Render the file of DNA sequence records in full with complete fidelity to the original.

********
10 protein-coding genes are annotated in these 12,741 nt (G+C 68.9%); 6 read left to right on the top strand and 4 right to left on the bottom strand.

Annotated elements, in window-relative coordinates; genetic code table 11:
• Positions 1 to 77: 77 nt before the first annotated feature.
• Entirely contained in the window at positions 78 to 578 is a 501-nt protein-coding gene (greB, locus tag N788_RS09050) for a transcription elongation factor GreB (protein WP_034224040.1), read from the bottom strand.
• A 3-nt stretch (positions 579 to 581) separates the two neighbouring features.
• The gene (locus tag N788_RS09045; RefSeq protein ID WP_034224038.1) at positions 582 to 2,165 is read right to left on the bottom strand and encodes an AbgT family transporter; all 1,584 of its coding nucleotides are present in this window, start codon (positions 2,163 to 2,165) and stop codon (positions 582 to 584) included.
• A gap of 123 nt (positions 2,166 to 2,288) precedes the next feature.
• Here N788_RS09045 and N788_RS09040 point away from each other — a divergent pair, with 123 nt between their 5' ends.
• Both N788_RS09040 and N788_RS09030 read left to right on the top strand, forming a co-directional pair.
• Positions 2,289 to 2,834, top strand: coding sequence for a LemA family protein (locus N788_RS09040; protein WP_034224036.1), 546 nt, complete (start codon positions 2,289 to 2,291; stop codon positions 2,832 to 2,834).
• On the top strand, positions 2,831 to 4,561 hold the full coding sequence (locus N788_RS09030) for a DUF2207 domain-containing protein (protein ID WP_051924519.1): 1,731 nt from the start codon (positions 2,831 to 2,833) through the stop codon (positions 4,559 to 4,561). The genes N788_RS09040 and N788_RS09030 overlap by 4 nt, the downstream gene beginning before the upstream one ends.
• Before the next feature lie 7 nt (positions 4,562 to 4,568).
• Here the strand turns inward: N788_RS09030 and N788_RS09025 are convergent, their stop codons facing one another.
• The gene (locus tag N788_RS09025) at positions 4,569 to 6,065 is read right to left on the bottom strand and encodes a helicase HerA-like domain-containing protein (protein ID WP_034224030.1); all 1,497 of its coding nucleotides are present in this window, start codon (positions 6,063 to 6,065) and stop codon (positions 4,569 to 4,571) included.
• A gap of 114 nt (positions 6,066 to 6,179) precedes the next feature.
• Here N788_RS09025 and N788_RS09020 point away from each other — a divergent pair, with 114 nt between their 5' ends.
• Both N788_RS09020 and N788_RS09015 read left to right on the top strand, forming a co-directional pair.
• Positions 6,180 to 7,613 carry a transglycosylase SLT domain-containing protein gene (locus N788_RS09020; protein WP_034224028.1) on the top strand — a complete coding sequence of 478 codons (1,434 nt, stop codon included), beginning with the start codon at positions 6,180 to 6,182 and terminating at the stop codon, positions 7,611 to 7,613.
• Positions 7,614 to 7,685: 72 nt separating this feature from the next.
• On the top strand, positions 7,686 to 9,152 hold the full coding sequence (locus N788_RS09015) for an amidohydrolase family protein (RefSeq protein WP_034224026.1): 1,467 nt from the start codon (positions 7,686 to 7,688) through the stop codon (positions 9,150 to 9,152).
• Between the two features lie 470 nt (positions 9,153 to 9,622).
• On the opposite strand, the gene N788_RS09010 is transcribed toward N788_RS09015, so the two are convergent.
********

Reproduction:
10 protein-coding genes are annotated in these 12,741 nt (G+C 68.9%); 6 read left to right on the top strand and 4 right to left on the bottom strand.

Annotated elements, in window-relative coordinates; genetic code table 11:
• Positions 1 to 77: 77 nt before the first annotated feature.
• Entirely contained in the window at positions 78 to 578 is a 501-nt protein-coding gene (greB, locus tag N788_RS09050) for a transcription elongation factor GreB (protein WP_034224040.1), read from the bottom strand.
• A 3-nt stretch (positions 579 to 581) separates the two neighbouring features.
• The gene (locus tag N788_RS09045; RefSeq protein ID WP_034224038.1) at positions 582 to 2,165 is read right to left on the bottom strand and encodes an AbgT family transporter; all 1,584 of its coding nucleotides are present in this window, start codon (positions 2,163 to 2,165) and stop codon (positions 582 to 584) included.
• A gap of 123 nt (positions 2,166 to 2,288) precedes the next feature.
• Here N788_RS09045 and N788_RS09040 point away from each other — a divergent pair, with 123 nt between their 5' ends.
• Both N788_RS09040 and N788_RS09030 read left to right on the top strand, forming a co-directional pair.
• Positions 2,289 to 2,834, top strand: coding sequence for a LemA family protein (locus N788_RS09040; protein WP_034224036.1), 546 nt, complete (start codon positions 2,289 to 2,291; stop codon positions 2,832 to 2,834).
• On the top strand, positions 2,831 to 4,561 hold the full coding sequence (locus N788_RS09030) for a DUF2207 domain-containing protein (protein ID WP_051924519.1): 1,731 nt from the start codon (positions 2,831 to 2,833) through the stop codon (positions 4,559 to 4,561). The genes N788_RS09040 and N788_RS09030 overlap by 4 nt, the downstream gene beginning before the upstream one ends.
• Before the next feature lie 7 nt (positions 4,562 to 4,568).
• Here the strand turns inward: N788_RS09030 and N788_RS09025 are convergent, their stop codons facing one another.
• The gene (locus tag N788_RS09025) at positions 4,569 to 6,065 is read right to left on the bottom strand and encodes a helicase HerA-like domain-containing protein (protein ID WP_034224030.1); all 1,497 of its coding nucleotides are present in this window, start codon (positions 6,063 to 6,065) and stop codon (positions 4,569 to 4,571) included.
• A gap of 114 nt (positions 6,066 to 6,179) precedes the next feature.
• Here N788_RS09025 and N788_RS09020 point away from each other — a divergent pair, with 114 nt between their 5' ends.
• Both N788_RS09020 and N788_RS09015 read left to right on the top strand, forming a co-directional pair.
• Positions 6,180 to 7,613 carry a transglycosylase SLT domain-containing protein gene (locus N788_RS09020; protein WP_034224028.1) on the top strand — a complete coding sequence of 478 codons (1,434 nt, stop codon included), beginning with the start codon at positions 6,180 to 6,182 and terminating at the stop codon, positions 7,611 to 7,613.
• Positions 7,614 to 7,685: 72 nt separating this feature from the next.
• On the top strand, positions 7,686 to 9,152 hold the full coding sequence (locus N788_RS09015) for an amidohydrolase family protein (RefSeq protein WP_034224026.1): 1,467 nt from the start codon (positions 7,686 to 7,688) through the stop codon (positions 9,150 to 9,152).
• Between the two features lie 470 nt (positions 9,153 to 9,622).
• On the opposite strand, the gene N788_RS09010 is transcribed toward N788_RS09015, so the two are convergent.